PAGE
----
I didn't take the time to test makers and make a proper palette, and as a result I feel it's a bit haphazard. I do like, however, that I managed to stay loose and take a few hours to explore the page with different colors and size pens. Starting with marker and blocking in color, I was able to experiment with building the volume of the tree's leaves and creating depth. As a study, I really like it, and imagine I'll revisit this composition, this time with a stricter palette and taking greater care to compose the page.

Tuesday, July 19, 2011


sketch I did of the main character on my way home
micron on paper, digital color

Last night I went to see the premier of "Bellflower" at the SVA theater in Chelsea. I was very curious about the film having stumbled upon the trailer last week:

Described as a fusion of John Hughes and Mad Max, the film got a lot of positive attention from its run at Sundance, and I have to say deservedly so. Not only were 2 out of the 3 cameras used to shoot the film built by the director himself, he also built the car, the flamethrower, wrote the screenplay, starred in it, and it's his feature film debut. Also, the movie was made for around $17,000. Working full-time in an indie studio myself, it is really encouraging to see a movie made on a such a small budget, but not only that, one that can hold it's own with movies with ten times that budget.

In a Q&A with the writer/director/star, Evan Glodell, he spoke about how much of the film was a community effort. People pitched in cash as they had it, as Evan built the cameras on the empty floorspace of whatever living room/extra bedroom he was staying it at the time. Scraping by over the 3+ years it took to complete the film, he has emerged as a sought-after filmmaker and getting a lot of buzz. I am so refreshed and proud to see super low budget indie making a splash.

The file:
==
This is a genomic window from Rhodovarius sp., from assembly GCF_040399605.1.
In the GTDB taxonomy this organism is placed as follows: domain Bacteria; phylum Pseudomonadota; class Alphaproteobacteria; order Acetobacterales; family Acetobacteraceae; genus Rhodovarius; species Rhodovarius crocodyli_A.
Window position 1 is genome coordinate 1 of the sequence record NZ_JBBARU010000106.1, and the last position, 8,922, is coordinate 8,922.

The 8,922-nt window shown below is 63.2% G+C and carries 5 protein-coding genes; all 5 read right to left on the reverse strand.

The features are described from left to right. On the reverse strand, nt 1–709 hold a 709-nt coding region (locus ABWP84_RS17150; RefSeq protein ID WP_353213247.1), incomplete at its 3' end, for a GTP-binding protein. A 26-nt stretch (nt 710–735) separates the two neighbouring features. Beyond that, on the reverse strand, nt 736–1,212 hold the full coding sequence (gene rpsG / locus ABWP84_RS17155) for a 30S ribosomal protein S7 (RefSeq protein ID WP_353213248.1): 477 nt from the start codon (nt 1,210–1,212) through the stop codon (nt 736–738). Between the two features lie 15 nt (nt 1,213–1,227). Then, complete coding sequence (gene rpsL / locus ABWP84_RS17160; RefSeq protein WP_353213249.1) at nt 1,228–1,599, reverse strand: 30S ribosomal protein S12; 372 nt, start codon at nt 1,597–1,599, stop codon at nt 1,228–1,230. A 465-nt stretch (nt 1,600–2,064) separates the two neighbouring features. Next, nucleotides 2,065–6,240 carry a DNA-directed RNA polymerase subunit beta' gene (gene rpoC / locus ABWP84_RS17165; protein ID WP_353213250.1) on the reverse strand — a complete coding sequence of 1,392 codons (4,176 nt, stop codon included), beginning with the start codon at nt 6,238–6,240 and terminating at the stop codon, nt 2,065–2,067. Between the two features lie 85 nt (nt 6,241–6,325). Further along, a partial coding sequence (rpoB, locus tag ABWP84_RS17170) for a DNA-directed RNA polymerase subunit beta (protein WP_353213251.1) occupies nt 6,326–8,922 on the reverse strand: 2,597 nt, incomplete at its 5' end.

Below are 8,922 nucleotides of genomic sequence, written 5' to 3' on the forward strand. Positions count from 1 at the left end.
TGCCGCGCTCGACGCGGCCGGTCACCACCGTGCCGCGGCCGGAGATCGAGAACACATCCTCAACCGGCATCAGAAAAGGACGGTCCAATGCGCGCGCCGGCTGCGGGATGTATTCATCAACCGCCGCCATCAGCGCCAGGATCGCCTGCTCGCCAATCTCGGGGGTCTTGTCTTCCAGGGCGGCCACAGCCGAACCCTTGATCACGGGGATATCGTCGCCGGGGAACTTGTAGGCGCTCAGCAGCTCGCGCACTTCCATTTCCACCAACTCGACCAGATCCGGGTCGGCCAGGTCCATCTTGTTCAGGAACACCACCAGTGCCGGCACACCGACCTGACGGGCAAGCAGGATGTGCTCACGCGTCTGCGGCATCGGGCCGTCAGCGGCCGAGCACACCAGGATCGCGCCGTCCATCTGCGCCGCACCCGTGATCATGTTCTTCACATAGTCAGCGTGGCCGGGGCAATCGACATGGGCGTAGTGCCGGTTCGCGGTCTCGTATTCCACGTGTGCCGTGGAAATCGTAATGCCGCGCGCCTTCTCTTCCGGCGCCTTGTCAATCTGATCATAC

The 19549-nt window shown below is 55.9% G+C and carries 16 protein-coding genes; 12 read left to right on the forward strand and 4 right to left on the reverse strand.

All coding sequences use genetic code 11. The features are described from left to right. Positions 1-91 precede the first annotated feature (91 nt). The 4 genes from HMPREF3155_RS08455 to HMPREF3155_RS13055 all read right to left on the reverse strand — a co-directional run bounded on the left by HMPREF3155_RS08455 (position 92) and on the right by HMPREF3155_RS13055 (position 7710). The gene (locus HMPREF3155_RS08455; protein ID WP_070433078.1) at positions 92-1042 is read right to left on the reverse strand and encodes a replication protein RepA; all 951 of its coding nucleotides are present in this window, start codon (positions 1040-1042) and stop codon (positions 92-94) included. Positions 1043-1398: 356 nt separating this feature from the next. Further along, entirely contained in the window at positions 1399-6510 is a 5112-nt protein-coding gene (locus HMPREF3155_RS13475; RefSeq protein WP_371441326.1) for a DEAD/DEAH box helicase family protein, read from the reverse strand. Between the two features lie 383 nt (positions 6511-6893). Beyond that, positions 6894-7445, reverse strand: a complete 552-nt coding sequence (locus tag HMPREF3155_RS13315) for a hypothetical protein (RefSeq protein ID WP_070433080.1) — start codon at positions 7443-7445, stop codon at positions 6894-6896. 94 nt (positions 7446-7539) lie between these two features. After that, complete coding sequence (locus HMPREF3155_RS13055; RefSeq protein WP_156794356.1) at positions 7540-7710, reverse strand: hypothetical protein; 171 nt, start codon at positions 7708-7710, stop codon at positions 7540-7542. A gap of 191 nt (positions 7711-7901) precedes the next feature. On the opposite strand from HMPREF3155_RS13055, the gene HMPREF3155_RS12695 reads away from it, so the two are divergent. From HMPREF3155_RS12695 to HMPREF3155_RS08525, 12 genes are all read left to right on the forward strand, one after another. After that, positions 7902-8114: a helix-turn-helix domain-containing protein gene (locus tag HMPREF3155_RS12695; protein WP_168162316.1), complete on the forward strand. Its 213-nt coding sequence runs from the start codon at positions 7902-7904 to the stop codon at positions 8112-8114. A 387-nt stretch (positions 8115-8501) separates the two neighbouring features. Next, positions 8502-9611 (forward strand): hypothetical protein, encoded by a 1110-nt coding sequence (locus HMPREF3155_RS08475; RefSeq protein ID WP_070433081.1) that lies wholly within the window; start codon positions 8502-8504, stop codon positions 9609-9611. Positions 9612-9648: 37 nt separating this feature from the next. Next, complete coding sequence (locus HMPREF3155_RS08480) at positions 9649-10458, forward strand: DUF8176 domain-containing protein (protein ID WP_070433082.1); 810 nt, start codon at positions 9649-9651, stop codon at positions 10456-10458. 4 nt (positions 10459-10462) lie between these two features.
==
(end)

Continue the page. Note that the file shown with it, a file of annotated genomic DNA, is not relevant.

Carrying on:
Saturday, July 16, 2011

The Doldrums - Introduction

one view of my home studio
featured drawing: study of Frank, Micron brush tip marker on paper, 24"x18"


The Doldrums” is a work-in-progress painting project that explores the idea of “winter doldrums”, “cabin fever”, and comfort in one's living space.

Focusing primarily on observational painting, these scenes from inside various apartments will play with saturated darks and desaturated colors (such as the pale yellow lighting in my bathroom). The subjects are the company I kept during my most recent case of the “winter doldrums”. Close friends: one working full time and getting her masters, the other, an aspiring boxer trying to overcome his childhood as a ward of the state. I seek to have up to seven subjects.

Through these juxtaposed images, I hope to explore the idea of being inside both physically and mentally. The goal of my paintings is to balance the darkness and frigidity of a winter in Brooklyn, and the sentimental warmth that comes from being in a familiar, safe, place.

Questions to consider:

Why portraits? What is it about portraiture (both in photography and drawn/painted mediums) that attracts both maker and audience alike? Specifically, what is it about having photos of loved ones in an apartment that adds to its warmth? What is it that the picture-maker is seeking to keep forever? To freeze in time? How will the hanging of these paintings recreate a space much like that of a living space adorned with photos of family and friends? How will these portraits confront the viewer not in the posed, “say cheese” sort of way, but in an open, “this is me, this is my human soul, much like yours” way?


Here are a couple of portraits that I've done in a series of preliminary drawings focusing on the individual. I imagine that when the summer ends I'll move onto mood/color studies...

"Candice", blue Prismacolor pencil on paper, 18"x24"

"Erika", charcoal on brown paper, 18"x24"

Monday, June 27, 2011


I recently participated in a project called "What is the Use of a Book Without Pictures?" I think it's best to explain it using the words of its creator, Mike Schneider: